- Architectural: Designing buildings that can withstand hurricane force winds and storm surges. Does this mean building all new buildings in flood-prone areas on giant reinforced concrete piers? How about entire neighborhoods that can withstand flooding? Probably that, too. Whatever gets built, it has to be done better than has been done in the past. (The problem here is that engineers are wont to pursue purely technical solutions– how to design a waterproof house, for example, rather than how to mitigate flooding through making better use of natural systems.)
- Infrastructural: People laughed at Henry Flagler (of Standard Oil and Miami, Florida fame) when he built a railroad to Key West– and it subsequently was completely destroyed in the 1935 Labor Day Hurricane, which killed 423 people, mostly World War 1 vets serving in the WPA. Less funny than destroying the pet project of a billionaire is when hundreds of citizens are killed, or when larger, more expensive things get destroyed and keep getting destroyed by storms.
Don’t get all hot under the collar about what it’s going to cost. It’s not some conspiracy to make money for irrelevant rich people or for George Soros And Her E-mails to take over your brain with Sharia Law. The costs are already being incurred, and they’re staggering– trillions over but a handful of years and hundreds of billions in any year, between flood insurance claims, infrastructure damage, lost productivity, congestion, waste, debris, destroyed landscapes.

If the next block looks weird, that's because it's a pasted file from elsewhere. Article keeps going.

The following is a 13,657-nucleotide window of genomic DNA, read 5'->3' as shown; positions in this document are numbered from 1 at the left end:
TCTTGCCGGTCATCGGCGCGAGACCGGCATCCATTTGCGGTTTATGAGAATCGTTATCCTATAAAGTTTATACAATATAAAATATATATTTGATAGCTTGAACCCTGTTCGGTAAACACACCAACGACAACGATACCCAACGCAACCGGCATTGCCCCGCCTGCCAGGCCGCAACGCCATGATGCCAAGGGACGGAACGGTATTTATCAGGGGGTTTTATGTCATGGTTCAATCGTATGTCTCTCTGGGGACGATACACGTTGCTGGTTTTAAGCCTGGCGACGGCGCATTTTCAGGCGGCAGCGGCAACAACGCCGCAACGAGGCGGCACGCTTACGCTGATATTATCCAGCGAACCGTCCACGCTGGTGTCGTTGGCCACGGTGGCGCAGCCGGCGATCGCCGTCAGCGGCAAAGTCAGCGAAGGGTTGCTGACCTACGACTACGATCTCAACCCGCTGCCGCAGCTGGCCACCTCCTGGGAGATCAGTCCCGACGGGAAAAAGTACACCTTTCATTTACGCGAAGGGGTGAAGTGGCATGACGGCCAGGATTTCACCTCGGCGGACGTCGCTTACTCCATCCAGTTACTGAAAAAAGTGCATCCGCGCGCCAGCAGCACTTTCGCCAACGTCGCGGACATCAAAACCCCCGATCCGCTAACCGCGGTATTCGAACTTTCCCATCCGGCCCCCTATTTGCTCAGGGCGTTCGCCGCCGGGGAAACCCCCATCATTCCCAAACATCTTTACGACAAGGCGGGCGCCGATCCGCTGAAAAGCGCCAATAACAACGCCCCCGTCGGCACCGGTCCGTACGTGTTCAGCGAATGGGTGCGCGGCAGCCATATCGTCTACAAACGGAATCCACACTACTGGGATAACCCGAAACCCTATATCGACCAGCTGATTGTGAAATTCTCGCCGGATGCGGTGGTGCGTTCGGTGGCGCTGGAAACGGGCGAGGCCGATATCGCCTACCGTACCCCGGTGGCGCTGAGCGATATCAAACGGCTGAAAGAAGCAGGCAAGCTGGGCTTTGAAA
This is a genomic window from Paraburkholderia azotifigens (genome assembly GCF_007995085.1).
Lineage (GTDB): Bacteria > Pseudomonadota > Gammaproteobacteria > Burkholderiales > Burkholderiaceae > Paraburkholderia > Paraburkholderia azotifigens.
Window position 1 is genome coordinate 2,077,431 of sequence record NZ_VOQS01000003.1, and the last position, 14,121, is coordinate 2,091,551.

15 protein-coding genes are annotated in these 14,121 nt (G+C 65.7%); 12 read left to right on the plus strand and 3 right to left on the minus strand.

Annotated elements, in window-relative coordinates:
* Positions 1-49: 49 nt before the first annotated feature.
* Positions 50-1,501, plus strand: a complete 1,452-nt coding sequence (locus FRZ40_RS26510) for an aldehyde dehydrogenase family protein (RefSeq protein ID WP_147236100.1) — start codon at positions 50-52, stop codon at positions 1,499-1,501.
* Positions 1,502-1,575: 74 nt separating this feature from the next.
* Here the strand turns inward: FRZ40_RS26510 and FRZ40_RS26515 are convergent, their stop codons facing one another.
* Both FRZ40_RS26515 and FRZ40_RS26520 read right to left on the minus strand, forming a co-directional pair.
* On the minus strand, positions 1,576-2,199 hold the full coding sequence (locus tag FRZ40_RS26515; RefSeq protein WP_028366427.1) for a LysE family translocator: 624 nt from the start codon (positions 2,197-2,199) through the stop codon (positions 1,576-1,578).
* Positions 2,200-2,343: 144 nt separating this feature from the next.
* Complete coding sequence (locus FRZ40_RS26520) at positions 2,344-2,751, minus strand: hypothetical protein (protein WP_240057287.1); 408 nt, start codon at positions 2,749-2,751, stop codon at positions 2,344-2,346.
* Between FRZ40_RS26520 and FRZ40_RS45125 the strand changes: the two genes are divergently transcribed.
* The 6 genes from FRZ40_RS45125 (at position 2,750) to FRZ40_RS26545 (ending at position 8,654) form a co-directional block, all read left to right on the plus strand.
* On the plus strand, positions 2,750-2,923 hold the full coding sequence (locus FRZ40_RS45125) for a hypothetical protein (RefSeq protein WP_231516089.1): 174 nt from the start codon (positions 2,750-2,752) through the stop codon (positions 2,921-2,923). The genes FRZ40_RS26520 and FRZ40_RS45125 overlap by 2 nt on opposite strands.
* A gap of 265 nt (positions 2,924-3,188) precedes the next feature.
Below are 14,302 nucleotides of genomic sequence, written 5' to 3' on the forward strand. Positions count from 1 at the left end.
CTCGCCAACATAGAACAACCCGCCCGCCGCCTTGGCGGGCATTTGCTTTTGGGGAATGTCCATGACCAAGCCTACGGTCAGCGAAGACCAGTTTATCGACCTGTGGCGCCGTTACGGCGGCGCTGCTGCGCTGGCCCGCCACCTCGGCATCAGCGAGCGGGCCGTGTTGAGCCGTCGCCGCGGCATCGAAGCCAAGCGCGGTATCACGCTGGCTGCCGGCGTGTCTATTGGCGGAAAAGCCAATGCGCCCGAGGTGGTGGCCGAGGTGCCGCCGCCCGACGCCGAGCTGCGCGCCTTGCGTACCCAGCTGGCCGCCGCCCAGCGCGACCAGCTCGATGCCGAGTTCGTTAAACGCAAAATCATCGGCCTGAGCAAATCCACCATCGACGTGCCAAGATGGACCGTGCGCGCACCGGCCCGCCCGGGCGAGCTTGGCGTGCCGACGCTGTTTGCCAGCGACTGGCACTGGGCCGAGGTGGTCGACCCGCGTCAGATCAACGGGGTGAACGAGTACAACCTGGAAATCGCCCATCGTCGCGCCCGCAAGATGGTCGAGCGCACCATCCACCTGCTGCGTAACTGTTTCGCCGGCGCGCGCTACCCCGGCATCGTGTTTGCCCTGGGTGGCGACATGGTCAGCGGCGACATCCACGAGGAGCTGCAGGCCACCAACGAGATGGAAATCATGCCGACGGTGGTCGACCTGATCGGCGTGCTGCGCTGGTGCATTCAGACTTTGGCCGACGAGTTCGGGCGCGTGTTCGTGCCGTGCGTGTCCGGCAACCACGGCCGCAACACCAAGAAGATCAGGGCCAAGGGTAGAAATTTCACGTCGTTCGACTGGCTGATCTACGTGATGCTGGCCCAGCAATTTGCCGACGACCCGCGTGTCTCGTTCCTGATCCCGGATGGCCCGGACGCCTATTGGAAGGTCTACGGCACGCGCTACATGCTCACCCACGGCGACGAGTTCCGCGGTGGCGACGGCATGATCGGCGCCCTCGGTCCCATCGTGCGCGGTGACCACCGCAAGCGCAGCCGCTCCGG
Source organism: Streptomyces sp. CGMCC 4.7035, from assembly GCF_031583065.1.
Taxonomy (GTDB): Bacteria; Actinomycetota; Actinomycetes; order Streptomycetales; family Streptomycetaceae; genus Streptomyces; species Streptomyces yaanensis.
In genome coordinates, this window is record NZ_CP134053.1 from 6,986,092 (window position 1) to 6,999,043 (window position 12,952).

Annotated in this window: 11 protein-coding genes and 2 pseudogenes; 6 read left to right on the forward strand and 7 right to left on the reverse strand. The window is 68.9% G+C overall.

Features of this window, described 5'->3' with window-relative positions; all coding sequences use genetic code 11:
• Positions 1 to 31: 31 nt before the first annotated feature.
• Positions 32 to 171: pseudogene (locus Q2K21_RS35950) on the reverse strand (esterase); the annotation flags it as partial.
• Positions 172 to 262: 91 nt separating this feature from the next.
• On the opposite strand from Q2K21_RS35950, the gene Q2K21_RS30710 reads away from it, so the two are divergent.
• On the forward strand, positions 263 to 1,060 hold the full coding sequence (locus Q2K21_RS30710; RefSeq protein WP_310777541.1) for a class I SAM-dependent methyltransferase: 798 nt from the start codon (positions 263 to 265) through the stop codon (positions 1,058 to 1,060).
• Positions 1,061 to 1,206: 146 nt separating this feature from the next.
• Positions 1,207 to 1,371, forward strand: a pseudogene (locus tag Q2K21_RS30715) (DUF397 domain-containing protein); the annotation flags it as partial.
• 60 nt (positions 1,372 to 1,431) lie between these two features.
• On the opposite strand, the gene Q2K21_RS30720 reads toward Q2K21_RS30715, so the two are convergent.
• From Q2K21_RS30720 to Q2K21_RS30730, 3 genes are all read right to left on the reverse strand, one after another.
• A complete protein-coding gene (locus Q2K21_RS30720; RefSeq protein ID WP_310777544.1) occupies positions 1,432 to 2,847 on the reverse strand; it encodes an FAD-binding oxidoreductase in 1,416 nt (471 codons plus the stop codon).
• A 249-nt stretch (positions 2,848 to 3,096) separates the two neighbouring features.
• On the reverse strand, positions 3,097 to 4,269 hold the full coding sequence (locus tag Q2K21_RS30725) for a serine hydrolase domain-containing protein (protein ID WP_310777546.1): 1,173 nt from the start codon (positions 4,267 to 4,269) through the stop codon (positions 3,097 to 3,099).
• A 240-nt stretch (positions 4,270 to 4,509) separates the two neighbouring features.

We need to retool public budgets to indicate that protecting human beings from the environment and protecting the environment from wanton destruction is a major priority, and this can begin with an improved focus on how natural and manmade systems can work together to manage our relationship with the environment. Wall Street has already begun to attach marginal considerations in assessing creditworthiness and risk, suggesting that the systems must be considered in terms of not only ecologies and public infrastructure but also markets. Climate adaptation solutions are possible, expensive, and far cheaper than not spending on them.